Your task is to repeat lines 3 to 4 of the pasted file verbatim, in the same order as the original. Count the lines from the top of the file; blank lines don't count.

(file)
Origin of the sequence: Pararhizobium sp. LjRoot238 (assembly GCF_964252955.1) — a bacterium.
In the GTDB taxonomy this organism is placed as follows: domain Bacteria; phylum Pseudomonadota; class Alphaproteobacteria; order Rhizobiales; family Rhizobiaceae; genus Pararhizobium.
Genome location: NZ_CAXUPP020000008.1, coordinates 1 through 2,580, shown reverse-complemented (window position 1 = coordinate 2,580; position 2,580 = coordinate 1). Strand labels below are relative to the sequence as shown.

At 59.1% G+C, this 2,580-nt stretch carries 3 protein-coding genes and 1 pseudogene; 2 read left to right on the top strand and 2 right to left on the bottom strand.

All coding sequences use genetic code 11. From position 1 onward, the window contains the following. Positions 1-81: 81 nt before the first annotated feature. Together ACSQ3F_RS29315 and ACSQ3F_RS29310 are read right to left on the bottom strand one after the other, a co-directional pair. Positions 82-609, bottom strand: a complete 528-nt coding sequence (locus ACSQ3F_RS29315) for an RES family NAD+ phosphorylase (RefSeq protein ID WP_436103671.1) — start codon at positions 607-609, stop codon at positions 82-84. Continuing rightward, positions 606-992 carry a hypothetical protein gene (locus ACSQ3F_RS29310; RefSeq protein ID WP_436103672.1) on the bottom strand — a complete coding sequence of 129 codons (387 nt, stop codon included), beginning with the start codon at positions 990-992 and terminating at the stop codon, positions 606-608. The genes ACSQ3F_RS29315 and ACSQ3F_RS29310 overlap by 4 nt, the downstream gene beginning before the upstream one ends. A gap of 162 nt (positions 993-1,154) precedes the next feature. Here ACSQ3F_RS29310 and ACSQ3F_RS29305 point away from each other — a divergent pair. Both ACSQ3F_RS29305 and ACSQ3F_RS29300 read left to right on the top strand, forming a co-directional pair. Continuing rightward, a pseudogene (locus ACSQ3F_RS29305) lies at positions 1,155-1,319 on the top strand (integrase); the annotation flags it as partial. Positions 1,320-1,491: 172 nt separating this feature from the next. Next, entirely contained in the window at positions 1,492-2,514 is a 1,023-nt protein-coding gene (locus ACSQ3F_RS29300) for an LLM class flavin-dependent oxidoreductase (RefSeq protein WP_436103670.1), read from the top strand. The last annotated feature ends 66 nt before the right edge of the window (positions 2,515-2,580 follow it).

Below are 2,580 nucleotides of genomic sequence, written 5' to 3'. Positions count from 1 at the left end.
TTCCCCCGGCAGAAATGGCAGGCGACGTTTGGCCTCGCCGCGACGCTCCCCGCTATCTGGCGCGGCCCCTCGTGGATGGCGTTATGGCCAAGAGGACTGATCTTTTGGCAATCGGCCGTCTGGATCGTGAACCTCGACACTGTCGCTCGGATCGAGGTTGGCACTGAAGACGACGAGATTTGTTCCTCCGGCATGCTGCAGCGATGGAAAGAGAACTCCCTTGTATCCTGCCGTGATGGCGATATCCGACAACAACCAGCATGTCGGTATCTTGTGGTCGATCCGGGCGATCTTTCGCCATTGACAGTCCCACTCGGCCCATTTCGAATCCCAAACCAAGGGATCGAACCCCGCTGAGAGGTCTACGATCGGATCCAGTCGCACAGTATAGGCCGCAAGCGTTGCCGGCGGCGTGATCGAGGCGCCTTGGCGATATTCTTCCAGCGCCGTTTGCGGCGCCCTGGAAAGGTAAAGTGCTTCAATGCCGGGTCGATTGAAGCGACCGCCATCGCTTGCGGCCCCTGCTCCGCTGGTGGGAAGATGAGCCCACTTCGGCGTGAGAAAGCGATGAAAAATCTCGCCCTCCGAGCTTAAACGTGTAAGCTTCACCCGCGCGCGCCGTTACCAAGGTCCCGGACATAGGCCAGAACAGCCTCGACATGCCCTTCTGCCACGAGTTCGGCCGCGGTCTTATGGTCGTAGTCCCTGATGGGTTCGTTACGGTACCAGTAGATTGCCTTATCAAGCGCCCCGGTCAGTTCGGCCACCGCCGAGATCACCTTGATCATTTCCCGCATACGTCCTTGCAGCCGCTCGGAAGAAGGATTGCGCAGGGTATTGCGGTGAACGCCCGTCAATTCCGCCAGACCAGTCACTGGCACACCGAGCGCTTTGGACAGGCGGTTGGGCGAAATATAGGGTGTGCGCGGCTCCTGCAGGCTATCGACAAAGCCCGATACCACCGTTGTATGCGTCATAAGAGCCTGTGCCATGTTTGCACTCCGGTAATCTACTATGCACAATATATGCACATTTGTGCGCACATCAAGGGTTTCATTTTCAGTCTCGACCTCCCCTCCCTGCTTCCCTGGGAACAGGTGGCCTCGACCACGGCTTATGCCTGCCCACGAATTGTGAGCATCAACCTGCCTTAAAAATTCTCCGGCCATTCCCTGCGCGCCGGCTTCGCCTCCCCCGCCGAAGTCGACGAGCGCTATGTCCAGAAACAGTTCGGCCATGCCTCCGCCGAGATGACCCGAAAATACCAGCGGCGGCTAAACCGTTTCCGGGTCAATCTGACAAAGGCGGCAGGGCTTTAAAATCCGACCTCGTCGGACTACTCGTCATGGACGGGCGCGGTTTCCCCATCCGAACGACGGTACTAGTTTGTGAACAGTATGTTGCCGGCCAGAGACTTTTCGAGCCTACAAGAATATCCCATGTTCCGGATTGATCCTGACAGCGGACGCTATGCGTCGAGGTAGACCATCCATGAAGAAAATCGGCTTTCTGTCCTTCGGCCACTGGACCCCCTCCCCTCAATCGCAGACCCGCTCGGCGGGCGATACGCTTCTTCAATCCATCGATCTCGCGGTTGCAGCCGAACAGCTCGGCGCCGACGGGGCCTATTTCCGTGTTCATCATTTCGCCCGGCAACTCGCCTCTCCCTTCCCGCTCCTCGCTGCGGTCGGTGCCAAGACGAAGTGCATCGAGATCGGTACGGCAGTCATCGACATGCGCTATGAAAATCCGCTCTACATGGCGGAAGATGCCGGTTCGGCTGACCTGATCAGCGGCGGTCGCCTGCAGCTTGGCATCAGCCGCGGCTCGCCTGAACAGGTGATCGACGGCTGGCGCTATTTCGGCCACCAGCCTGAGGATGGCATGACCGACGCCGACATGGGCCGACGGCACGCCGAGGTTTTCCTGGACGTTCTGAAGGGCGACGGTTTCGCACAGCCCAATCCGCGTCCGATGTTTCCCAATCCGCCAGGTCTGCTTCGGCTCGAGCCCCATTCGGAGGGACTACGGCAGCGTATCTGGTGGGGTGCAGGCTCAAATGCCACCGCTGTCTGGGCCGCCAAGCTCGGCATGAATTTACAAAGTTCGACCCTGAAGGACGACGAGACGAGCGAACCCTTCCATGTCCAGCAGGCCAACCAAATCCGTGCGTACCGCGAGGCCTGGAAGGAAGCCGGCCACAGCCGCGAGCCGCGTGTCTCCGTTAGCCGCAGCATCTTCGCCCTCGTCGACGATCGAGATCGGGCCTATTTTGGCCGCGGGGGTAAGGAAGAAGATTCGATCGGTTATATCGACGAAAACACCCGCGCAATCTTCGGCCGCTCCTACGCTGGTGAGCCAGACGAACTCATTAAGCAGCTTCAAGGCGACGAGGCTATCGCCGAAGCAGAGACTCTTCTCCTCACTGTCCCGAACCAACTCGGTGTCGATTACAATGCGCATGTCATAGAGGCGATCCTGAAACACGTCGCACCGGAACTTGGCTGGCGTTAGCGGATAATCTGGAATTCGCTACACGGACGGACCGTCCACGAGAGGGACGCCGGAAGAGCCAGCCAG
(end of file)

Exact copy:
Genome location: NZ_CAXUPP020000008.1, coordinates 1 through 2,580, shown reverse-complemented (window position 1 = coordinate 2,580; position 2,580 = coordinate 1). Strand labels below are relative to the sequence as shown.

At 59.1% G+C, this 2,580-nt stretch carries 3 protein-coding genes and 1 pseudogene; 2 read left to right on the top strand and 2 right to left on the bottom strand.